Life in an Instant: One mother's story, she wants you to hear -

Life in an instant: A mother's story

Life in an instant.

In one moment you're planning dinner for your family, in the next you hear sirens.

"Funny," you think, "that's a lot of police cars. Must be a bad wreck for middle of the day." At some point you realize you can't get a hold of your daughter. You keep calling. She doesn't pick up. So you end up following the sirens down the road… still remaining calm. 

There's no reason not to be. She was just heading to the store. It's not like anything really happens that fast.


Then you come upon the wreck. You see a body bag. 

You still think your 19-year old daughter will call you any second. It isn't until you see three state troopers walking towards you that you realize it's not good.

Life in an instant: It's what Tanisha Johnson wants you to know about.

In a world where we all see accidents on the news every day, this is the raw, real-life story of what happens after the wreck is cleared. Our cameras were rolling by chance.  

We caught the moment Tanisha's life changed. She says she wants you to see how quickly everything can be turned upside down with no warning. She wants you to see her story – even though it's hard to watch – so you can appreciate what you have now, while you have it.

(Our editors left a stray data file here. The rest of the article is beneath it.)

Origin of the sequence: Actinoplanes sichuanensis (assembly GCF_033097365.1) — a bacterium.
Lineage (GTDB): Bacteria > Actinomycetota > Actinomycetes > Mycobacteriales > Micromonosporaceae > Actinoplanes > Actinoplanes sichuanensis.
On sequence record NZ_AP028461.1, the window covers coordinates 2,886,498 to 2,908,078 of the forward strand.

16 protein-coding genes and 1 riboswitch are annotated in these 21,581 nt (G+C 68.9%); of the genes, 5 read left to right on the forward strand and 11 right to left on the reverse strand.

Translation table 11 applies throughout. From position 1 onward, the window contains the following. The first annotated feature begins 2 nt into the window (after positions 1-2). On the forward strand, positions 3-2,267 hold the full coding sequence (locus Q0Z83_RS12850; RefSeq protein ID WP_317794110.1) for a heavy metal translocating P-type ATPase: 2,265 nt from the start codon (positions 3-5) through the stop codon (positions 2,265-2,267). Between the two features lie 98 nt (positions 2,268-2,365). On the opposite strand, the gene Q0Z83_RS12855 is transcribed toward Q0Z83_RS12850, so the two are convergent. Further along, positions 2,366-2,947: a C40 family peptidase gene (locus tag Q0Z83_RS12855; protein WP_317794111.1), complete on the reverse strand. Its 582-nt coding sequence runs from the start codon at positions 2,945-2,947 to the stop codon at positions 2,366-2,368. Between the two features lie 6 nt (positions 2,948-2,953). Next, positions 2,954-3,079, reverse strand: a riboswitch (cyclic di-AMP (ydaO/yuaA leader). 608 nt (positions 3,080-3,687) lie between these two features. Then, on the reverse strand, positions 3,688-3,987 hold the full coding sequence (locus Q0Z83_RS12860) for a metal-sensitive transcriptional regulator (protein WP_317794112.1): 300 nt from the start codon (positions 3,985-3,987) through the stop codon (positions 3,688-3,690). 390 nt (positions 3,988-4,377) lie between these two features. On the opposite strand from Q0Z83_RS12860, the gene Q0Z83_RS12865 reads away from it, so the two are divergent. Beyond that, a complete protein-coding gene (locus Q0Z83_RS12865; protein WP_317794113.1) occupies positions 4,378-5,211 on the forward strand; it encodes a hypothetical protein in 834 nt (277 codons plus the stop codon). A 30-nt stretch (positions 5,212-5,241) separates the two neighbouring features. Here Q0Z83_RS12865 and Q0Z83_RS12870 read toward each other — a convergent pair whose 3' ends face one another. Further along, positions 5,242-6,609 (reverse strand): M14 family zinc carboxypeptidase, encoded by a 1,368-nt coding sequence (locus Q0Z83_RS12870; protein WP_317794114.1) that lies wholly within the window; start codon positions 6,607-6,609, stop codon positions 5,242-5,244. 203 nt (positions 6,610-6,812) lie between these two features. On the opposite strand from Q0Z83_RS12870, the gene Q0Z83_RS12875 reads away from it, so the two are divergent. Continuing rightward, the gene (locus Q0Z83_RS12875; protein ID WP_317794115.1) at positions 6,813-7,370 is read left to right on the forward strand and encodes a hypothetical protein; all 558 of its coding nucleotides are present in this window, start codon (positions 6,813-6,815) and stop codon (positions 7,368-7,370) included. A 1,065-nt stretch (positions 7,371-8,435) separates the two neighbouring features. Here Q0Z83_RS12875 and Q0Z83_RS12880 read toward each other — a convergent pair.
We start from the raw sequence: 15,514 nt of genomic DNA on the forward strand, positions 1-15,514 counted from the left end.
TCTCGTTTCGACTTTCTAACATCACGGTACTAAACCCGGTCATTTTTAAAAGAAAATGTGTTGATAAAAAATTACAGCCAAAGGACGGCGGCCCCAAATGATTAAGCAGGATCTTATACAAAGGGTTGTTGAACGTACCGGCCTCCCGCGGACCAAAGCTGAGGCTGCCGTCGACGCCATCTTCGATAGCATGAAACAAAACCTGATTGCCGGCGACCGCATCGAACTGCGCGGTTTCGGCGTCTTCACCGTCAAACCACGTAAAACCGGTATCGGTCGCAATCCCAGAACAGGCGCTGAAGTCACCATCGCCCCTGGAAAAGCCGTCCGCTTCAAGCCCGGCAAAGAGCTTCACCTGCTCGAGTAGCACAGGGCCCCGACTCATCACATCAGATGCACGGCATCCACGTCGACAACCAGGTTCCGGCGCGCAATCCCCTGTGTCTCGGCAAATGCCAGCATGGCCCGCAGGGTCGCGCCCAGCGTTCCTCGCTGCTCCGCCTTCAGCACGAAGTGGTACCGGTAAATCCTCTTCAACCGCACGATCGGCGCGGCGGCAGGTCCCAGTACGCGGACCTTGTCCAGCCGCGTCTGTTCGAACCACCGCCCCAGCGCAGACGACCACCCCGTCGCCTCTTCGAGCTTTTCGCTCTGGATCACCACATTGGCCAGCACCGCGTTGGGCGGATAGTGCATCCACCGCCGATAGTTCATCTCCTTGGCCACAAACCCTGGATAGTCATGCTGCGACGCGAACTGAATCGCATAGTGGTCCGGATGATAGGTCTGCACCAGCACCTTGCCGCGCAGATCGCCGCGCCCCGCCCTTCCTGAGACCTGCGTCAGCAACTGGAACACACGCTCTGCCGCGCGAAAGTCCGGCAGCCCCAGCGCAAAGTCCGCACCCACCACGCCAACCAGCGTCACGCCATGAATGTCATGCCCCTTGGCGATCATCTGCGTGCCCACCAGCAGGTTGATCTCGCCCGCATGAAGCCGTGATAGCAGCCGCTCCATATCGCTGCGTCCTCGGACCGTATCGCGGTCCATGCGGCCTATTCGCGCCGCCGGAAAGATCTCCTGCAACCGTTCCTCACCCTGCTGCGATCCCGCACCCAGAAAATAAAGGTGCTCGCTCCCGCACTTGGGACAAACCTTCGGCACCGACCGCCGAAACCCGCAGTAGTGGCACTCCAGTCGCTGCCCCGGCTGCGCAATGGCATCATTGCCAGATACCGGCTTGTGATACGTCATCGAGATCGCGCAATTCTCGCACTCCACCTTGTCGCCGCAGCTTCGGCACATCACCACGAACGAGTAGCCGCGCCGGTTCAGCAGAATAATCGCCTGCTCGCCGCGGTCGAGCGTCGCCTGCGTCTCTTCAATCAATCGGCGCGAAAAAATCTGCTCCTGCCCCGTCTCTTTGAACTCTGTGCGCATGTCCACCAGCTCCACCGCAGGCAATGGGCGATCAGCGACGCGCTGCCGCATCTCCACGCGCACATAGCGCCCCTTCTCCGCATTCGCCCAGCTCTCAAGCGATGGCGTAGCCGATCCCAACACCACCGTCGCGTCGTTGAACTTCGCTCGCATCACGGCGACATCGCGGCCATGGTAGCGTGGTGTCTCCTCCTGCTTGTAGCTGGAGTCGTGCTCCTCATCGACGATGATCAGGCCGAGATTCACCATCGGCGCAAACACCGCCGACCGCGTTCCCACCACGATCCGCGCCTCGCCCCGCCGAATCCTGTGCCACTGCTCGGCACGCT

"You just never know," Tanisha says. "I always hear the saying, ‘Everybody knows their birth date. But nobody knows their death date.'"

Four months ago, Tanisha's oldest child and only daughter, Santasia, was in a car with a teenaged-neighbor and another friend. Santasia was sitting in the front passenger seat. They were heading to the store when a car rear-ended them and sent their Nissan spinning into oncoming traffic.

A pick-up truck slammed into the passenger side. Santasia didn't stand a chance.

"You just never know that in an instant – in just one instant – you could be responsible for taking another individual's life," Tanisha says. "By carelessness. Or not paying attention. Or just a split-second of looking off the road. Now my baby is gone."

Santasia was a recent high school graduate. She wanted to go into the Air Force and had just met with the recruiter the day before.

North Carolina state troopers say telling a parent their child is dead is – by far – one of the hardest parts of their jobs.

When it came to telling Tanisha, Trooper Randy Lankford said it quickly. He didn't beat around the bush. He later told us that was because there's no easy way to say it.

"Do you have a daughter named Santasia Johnson?" he asked Tanisha.

She was standing alongside the road with her parents. She nodded.

"I'm sorry," he said. "She was killed."

Tanisha says she will never forget those words. Four months later, she can remember every step the troopers took walking towards her. She can close her eyes and still hear the sirens. 

Troopers say all that is normal. And if more people saw the pain in a parent who hears those words, there would be a lot more careful drivers on the road.

"If more people had to do that as often as we had to do that, it would give people a different perspective on driving," Trooper Lankford says. "Make you more careful. Less complacent. I think we'd have more lives ultimately saved. Every driver has to remember, they have other people's lives in their hands when they're behind the wheel. Not just their own."

Copyright 2012 America Now. All rights reserved.

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